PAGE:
This session will provide an introduction to production and marketing of wild-simulated ginseng, including the history of ginseng markets, site selection, planting techniques, crop maintenance, harvesting, and marketing. This session will go into the status of wild ginseng and the conservation efforts taking place to ensure its future, as well as why a domestic market can help conserve our most iconic American medicinal plant.


The Ways of Healthy Plants | Michael Phillips

Plant response to environment sets the phytochemical stage for the constituents we in turn call upon in herbal healing. Understanding plant health in deeper ways allows us to grow holistically while at the same time work with mycorrhizal fungi to build outrageously healthy soil. Growing nutrient-dense foods and phytochemically-rich herbs comes down to emulating the practical ways that Nature does health.


Garlic Medicine | Michael Phillips

If you understand the uses of garlic, you understand 50% of all herbal medicine. Come learn how to successfully grow great garlic, the constituent alchemy of organo-sulfur compounds, and then how to use this healing plant for effective medicine and delectable eating. Michael hasn’t met an herbalist yet who doesn’t derive profound satisfaction from homegrown bulbs.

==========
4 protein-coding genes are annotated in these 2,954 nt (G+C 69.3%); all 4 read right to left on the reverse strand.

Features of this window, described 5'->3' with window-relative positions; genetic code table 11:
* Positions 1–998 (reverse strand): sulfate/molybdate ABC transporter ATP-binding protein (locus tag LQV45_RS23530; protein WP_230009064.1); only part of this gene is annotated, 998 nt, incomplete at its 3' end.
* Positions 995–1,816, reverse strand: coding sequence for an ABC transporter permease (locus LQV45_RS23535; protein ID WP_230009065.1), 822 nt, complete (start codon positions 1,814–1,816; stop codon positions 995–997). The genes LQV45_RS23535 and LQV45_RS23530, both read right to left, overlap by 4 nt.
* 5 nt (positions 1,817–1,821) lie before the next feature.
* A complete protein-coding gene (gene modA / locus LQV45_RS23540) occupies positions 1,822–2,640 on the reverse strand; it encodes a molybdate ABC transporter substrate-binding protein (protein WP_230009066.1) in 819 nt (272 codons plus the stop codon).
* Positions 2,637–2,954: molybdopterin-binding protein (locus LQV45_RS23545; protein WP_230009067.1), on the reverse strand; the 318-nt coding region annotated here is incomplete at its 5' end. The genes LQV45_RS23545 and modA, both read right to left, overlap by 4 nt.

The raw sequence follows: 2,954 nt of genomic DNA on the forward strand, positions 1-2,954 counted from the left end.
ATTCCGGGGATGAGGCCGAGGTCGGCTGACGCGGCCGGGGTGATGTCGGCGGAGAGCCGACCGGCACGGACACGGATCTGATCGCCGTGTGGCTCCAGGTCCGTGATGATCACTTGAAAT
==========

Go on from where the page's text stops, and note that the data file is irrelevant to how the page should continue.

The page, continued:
A Grower’s Invitation for the Cultivation, Harvesting and Drying of Medicinal Herbs Medicine | Matthias & Andrea Reisen

In this intensive, Andrea and Matthias Reisen of Healing Spirits Herb Farm will share their experiences over the last 25 years of all aspects of medicinal herb farming. Propagating, growing, drying, field preparation, processing and how they are now working with aquaponics and mushrooms. There are many avenues to making a living, working that small piece of land and tickling the belly of the earth.